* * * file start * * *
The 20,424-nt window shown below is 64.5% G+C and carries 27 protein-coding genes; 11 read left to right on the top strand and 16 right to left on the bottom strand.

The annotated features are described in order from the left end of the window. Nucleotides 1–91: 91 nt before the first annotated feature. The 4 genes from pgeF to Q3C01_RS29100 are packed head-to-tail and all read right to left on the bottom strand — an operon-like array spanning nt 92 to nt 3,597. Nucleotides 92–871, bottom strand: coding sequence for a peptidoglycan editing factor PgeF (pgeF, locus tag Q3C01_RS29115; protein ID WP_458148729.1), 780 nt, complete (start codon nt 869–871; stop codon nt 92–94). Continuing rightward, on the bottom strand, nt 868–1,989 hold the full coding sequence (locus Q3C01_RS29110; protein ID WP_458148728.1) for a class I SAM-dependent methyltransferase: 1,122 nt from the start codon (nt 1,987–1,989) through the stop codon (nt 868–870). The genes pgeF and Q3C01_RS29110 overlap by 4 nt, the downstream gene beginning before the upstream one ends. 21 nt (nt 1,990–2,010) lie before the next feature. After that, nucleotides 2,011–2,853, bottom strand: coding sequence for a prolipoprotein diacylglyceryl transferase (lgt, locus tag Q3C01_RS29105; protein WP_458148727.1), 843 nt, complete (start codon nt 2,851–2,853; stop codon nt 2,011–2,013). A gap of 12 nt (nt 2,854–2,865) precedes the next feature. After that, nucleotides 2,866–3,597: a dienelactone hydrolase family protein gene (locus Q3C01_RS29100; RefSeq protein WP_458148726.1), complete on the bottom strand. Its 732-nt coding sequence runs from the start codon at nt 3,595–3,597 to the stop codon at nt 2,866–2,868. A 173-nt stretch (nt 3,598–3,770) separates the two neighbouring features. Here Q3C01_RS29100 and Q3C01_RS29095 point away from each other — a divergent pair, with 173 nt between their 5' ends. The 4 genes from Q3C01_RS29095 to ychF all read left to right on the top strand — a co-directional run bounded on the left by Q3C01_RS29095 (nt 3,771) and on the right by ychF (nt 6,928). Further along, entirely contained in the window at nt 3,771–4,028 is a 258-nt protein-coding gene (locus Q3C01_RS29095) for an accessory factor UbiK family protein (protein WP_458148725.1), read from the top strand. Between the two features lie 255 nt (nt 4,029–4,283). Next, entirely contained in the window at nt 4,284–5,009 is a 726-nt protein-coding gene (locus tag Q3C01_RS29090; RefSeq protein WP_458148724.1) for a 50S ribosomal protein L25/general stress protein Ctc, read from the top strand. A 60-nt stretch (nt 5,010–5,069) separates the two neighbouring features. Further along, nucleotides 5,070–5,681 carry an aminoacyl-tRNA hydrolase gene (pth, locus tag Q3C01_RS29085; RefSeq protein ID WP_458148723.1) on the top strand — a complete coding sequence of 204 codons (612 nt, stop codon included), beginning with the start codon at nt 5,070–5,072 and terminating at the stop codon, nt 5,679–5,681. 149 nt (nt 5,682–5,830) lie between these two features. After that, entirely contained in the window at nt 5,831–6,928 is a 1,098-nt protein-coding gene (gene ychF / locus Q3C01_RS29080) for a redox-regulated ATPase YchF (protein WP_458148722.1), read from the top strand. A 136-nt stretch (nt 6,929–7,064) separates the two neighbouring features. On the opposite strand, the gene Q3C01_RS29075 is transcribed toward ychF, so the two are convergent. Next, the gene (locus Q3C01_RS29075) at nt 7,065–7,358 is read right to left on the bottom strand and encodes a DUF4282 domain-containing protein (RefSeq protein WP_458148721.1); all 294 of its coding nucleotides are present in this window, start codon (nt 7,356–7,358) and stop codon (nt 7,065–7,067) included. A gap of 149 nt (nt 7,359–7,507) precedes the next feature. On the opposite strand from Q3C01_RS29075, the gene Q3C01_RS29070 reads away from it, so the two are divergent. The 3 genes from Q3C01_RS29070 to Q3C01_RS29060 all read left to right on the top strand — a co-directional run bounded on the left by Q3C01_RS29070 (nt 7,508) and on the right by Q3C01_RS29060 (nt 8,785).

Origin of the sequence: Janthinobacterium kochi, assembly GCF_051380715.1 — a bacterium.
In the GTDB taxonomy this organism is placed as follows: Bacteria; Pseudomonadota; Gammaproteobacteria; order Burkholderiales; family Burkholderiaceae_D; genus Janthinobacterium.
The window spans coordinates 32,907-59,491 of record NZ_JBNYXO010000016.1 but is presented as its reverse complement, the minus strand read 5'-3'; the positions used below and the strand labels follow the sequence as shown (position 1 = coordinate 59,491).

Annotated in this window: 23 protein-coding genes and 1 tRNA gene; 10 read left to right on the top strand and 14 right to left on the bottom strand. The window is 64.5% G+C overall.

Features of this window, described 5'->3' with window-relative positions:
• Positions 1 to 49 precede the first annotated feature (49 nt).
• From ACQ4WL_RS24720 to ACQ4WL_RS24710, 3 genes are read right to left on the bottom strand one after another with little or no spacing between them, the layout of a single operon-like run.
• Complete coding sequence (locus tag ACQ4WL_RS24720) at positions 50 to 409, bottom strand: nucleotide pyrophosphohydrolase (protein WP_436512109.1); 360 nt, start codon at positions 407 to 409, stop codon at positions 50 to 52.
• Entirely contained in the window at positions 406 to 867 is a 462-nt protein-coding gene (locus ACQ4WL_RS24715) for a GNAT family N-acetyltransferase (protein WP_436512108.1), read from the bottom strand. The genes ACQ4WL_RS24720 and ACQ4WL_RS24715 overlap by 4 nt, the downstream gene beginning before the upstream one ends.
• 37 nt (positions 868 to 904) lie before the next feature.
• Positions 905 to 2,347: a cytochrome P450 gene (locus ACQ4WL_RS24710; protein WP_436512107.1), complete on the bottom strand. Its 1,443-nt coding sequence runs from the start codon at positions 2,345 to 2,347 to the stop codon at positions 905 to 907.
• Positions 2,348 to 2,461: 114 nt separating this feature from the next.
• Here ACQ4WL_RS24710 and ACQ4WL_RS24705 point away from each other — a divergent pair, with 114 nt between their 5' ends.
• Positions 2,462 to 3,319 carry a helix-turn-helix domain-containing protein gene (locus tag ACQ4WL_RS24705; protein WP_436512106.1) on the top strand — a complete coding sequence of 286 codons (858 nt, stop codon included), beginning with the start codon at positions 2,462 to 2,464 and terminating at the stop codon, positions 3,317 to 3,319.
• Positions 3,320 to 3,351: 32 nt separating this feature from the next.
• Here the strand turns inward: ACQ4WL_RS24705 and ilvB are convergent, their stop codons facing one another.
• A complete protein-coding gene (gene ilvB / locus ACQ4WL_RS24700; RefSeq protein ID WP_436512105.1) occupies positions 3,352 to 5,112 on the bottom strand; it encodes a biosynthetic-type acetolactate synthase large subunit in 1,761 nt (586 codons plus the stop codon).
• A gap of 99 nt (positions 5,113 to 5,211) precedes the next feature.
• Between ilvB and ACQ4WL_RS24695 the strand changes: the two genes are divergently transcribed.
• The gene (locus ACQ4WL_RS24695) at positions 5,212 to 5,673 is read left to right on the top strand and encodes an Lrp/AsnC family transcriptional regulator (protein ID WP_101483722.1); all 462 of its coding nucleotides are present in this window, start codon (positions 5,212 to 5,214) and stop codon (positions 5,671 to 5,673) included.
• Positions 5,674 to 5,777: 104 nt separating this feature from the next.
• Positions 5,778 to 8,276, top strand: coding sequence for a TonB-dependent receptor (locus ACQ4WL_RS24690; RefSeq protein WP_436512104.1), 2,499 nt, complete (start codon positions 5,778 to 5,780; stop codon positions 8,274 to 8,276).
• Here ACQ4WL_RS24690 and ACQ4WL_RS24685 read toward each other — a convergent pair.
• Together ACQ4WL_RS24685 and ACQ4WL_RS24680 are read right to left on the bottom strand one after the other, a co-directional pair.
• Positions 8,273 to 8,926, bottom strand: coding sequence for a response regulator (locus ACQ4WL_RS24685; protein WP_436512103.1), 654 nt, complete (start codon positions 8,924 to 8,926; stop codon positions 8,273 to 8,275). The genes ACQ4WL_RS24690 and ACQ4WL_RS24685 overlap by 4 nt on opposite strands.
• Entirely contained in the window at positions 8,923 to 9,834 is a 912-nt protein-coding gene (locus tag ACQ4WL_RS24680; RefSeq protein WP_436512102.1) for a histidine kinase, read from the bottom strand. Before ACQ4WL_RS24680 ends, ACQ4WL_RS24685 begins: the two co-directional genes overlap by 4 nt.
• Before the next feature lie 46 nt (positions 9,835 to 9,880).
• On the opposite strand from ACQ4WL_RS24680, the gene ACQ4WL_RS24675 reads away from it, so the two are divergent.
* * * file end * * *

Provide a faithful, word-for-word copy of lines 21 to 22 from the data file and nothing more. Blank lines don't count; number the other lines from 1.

• Between ilvB and ACQ4WL_RS24695 the strand changes: the two genes are divergently transcribed.
• The gene (locus ACQ4WL_RS24695) at positions 5,212 to 5,673 is read left to right on the top strand and encodes an Lrp/AsnC family transcriptional regulator (protein ID WP_101483722.1); all 462 of its coding nucleotides are present in this window, start codon (positions 5,212 to 5,214) and stop codon (positions 5,671 to 5,673) included.